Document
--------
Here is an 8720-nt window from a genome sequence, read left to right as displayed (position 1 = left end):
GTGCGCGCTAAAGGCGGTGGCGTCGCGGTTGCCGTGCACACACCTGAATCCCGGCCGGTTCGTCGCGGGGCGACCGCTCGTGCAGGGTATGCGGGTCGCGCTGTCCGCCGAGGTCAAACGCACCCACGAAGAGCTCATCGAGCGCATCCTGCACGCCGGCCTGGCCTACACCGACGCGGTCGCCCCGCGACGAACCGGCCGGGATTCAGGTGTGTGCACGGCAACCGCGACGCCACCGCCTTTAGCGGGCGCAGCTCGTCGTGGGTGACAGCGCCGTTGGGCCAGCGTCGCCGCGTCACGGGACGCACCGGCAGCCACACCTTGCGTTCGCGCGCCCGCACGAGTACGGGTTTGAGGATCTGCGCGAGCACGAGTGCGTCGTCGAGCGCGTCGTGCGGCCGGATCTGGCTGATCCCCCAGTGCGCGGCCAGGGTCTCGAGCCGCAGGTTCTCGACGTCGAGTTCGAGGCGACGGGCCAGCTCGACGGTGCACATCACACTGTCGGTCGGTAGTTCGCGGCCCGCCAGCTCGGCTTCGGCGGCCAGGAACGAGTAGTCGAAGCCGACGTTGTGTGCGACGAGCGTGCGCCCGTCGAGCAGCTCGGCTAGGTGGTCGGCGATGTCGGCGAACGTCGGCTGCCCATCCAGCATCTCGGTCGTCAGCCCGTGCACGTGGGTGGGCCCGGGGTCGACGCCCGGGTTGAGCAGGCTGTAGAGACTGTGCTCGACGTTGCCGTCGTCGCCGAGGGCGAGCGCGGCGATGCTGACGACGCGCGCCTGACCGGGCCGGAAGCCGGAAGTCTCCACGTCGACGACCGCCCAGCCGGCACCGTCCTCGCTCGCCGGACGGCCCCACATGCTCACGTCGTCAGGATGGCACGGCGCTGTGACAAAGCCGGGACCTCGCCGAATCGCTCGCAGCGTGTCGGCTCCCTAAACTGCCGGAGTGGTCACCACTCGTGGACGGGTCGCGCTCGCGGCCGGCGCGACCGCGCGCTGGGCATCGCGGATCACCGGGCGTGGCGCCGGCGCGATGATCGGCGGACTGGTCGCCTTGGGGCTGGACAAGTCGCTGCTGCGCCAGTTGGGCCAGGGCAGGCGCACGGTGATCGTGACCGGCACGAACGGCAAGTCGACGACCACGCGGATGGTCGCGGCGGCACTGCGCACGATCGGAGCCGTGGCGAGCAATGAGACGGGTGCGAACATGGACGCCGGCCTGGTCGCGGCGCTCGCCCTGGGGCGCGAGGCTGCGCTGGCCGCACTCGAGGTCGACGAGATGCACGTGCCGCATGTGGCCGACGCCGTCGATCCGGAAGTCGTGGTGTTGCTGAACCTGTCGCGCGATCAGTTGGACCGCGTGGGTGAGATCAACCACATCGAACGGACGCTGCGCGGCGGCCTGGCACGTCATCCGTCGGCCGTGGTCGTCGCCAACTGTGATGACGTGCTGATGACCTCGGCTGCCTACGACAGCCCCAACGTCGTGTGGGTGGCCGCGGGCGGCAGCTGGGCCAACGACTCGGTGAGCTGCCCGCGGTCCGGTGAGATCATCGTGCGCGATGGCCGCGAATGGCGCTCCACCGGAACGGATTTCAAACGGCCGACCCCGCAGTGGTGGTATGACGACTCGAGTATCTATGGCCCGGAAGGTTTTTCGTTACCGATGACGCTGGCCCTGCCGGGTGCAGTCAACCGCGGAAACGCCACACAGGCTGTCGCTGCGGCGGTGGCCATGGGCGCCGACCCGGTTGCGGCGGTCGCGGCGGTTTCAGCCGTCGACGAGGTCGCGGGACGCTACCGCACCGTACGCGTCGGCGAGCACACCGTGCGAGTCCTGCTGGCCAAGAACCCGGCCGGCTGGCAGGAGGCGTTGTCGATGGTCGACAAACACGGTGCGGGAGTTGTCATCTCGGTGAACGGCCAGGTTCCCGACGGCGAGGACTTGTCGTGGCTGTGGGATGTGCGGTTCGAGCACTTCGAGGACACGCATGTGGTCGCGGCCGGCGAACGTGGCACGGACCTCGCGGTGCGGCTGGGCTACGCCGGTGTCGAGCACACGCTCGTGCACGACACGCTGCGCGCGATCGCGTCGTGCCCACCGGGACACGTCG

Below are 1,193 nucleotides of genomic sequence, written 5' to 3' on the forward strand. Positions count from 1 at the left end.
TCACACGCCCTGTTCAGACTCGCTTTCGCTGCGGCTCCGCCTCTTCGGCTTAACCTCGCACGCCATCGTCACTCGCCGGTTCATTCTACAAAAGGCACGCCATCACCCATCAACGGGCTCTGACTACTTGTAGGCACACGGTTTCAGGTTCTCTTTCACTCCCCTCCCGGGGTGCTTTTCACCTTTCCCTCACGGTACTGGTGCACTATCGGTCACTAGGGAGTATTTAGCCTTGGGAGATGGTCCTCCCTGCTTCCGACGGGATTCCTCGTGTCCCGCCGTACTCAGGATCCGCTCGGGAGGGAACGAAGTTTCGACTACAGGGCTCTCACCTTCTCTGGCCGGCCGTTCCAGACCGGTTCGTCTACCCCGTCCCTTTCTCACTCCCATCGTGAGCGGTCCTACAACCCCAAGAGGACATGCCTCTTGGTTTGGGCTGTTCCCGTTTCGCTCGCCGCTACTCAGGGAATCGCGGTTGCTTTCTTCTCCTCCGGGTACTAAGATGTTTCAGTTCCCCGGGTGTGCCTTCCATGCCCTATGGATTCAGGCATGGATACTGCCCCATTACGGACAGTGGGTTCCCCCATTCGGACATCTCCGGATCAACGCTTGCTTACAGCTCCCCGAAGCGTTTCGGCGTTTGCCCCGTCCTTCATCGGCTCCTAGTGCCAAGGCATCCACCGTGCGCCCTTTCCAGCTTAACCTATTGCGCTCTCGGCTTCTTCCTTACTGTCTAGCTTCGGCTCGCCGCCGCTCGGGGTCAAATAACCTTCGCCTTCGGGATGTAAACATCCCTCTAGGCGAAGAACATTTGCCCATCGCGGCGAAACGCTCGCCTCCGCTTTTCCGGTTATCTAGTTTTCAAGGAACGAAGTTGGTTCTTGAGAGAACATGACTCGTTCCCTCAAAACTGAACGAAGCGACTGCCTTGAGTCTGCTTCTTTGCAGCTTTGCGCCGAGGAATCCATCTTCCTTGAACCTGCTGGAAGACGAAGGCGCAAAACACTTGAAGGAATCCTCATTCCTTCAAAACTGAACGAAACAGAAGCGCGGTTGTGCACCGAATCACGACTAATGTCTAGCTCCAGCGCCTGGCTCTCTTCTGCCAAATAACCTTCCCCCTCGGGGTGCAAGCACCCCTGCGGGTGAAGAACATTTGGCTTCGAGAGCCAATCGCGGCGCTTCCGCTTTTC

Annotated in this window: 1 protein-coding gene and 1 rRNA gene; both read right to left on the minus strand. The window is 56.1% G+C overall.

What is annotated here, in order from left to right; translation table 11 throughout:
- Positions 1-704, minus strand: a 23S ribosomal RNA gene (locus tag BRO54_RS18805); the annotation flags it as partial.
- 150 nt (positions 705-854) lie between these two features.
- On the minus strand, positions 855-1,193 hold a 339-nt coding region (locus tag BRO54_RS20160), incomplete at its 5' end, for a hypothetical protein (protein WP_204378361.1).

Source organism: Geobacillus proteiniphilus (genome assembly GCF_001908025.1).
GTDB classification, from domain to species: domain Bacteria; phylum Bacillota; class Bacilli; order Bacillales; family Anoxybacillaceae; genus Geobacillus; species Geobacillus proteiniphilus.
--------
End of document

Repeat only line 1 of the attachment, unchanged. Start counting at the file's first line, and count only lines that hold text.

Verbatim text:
Here is an 8720-nt window from a genome sequence, read left to right as displayed (position 1 = left end):